Data Experiments at Remix: Estimating Passenger Load with Incomplete Data

Santiago Toso

Data Scientist

Passenger load informs what the demand for transit is so that agencies can provide supply smartly. Image by Adi Talwar.

Passenger load is an important performance indicator for a transit system because it provides information on how full or empty vehicles are. If passenger load for a particular bus is over capacity, a planner might make the decision to reallocate more resources to increase the frequency of that bus’s route. Ultimately, passenger load informs what the demand for transit is so that agencies can provide supply smartly.

Passenger load is calculated by adding boardings and subtracting alightings at each stop.

The biggest challenge with passenger load is that most agencies do not have the underlying data to calculate it. Most agencies have access to boarding data, which they collect when passengers board the bus and “tap on”. However, boarding data only shows half the story, and because “tapping-off” systems are less common, agencies are usually missing the alighting data that shows where passengers are getting off the bus.

When passengers don't tap-off, it is hard to get the alighting information, and therefore, the load.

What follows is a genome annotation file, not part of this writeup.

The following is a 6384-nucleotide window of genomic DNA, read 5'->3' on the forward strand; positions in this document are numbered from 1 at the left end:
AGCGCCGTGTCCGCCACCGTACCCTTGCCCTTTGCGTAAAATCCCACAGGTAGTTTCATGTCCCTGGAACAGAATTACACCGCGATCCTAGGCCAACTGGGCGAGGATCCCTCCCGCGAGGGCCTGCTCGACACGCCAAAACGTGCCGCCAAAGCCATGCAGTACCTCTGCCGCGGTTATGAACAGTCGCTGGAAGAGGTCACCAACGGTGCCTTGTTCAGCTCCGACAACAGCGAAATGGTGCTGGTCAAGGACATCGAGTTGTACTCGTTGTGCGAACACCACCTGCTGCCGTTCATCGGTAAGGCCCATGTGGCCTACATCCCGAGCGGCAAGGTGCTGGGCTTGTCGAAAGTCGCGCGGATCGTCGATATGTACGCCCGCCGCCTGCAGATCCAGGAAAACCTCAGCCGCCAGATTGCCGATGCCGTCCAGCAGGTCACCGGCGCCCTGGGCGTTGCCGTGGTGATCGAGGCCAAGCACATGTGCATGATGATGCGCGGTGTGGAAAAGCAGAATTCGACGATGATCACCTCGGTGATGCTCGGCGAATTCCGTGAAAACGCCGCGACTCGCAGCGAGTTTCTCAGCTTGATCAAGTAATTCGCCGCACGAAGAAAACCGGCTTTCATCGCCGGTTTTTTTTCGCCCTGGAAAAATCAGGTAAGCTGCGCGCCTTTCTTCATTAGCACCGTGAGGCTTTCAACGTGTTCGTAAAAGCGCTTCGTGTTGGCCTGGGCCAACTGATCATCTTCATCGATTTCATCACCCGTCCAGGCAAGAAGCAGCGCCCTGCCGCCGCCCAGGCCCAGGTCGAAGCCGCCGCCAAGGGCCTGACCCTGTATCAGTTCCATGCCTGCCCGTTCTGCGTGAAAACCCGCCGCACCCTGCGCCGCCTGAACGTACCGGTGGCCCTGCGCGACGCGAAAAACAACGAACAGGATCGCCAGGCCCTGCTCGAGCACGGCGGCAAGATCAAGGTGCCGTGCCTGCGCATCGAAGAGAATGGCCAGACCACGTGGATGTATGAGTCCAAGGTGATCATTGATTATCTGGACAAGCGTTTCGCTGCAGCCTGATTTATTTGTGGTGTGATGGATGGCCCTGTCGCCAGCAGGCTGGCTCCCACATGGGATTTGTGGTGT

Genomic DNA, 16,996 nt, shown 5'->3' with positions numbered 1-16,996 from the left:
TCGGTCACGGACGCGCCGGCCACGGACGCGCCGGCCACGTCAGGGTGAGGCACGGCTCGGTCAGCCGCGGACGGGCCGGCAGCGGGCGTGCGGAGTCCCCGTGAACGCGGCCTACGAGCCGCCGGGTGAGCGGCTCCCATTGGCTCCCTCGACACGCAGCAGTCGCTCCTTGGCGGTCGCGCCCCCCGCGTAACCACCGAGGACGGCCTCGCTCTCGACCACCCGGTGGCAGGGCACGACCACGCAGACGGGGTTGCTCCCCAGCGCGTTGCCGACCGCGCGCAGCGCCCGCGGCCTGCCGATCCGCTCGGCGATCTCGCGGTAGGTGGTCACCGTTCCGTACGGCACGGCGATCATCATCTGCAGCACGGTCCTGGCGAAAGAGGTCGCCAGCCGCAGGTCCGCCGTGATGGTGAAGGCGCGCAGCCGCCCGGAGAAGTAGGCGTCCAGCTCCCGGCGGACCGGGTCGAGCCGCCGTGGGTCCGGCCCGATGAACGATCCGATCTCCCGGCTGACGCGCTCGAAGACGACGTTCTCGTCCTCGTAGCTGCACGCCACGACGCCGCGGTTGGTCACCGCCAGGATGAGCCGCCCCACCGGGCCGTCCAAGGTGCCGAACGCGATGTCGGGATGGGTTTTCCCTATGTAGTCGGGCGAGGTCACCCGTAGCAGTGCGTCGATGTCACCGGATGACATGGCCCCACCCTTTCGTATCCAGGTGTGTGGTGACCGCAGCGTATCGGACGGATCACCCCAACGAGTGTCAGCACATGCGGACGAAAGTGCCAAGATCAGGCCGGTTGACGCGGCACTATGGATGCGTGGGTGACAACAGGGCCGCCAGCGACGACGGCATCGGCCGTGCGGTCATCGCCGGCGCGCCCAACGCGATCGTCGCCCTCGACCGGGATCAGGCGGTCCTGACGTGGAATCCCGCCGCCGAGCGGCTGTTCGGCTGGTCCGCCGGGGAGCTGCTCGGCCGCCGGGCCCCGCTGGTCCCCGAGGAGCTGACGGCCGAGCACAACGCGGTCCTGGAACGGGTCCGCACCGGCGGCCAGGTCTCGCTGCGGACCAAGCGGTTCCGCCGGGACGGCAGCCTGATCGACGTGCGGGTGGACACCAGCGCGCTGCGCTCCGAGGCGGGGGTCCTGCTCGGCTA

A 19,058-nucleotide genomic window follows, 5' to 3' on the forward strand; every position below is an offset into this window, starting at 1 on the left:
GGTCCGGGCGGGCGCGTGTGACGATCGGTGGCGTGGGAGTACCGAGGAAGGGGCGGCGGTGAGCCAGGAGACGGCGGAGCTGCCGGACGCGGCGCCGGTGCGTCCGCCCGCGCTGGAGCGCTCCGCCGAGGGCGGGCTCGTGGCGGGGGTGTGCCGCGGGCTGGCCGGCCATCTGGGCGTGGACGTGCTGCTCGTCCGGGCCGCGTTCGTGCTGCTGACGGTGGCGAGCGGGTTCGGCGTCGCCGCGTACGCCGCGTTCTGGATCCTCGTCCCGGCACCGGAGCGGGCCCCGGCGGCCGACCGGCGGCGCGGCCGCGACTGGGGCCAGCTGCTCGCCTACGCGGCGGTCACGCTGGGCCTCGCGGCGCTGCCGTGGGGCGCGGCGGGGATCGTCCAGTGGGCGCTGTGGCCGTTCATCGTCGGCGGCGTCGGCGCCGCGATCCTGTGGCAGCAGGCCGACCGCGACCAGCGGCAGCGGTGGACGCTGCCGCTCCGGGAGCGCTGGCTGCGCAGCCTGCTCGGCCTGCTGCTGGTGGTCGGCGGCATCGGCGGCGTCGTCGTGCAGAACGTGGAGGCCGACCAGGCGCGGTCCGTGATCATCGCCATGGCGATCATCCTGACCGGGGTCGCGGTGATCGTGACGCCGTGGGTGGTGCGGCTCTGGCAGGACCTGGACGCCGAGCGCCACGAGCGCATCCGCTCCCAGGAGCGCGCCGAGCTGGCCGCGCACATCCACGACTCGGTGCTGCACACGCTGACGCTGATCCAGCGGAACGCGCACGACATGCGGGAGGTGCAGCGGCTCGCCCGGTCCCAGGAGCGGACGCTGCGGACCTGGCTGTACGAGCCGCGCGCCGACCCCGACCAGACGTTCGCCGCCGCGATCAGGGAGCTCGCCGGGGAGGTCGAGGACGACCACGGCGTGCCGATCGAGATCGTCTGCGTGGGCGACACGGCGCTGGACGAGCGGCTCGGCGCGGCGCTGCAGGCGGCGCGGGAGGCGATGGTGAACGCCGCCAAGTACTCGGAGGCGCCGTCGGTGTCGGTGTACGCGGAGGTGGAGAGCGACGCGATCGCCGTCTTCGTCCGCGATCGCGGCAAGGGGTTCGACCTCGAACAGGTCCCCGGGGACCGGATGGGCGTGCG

At Remix, we’re always thinking through innovative solutions to help our customers fill their gaps. We know that alighting data is extremely valuable to agencies for estimating load, but this data is often unavailable in systems that don’t support “tapping off”. We decided to run a pilot with sample data from one of our customer agencies and create a predictive model to estimate missing alighting data.

Our Methodology

We approached this question through predictive modeling where we:

  1. Start by analyzing a historical dataset that includes the target, which is the variable we want to predict (in our case, the number of alightings), and several explanatory variables that can help explain the target’s behavior (in our case these might include boardings, trips per hour, jobs nearby, etc).
  2. Use part of the data (referred to as the train dataset) to create a model that explains the relationship between the explanatory variables and the target.
  3. Then, use the remaining part of the data (the test dataset) to test the performance of the model. Since our test set already includes actual alighting numbers, we can compare the model’s predictions to the real values to evaluate its accuracy.
  4. Ultimately, we want to use the model to predict the target variable (alightings) in incomplete datasets.
The diagram illustrates the predictive model process at a high-level.

Our Experiment

We created several predictive models for our target variable, alightings, and compared the performance of these models to the real alighting numbers in the test dataset.

The Results

The best performing model had the following metrics:

  • Correlation coefficient (R squared) = 0.77
  • Root Mean Square Error (RMSE) = 21.9

In other words:

  • The model can explain 77% of the variation of the alightings using the explanatory variables.
  • On average, the model misses its estimates by 21.9 alightings.

These are pretty good results considering that we had stops with more than 400 alightings!

The scatter plot compares real and predicted alighting values.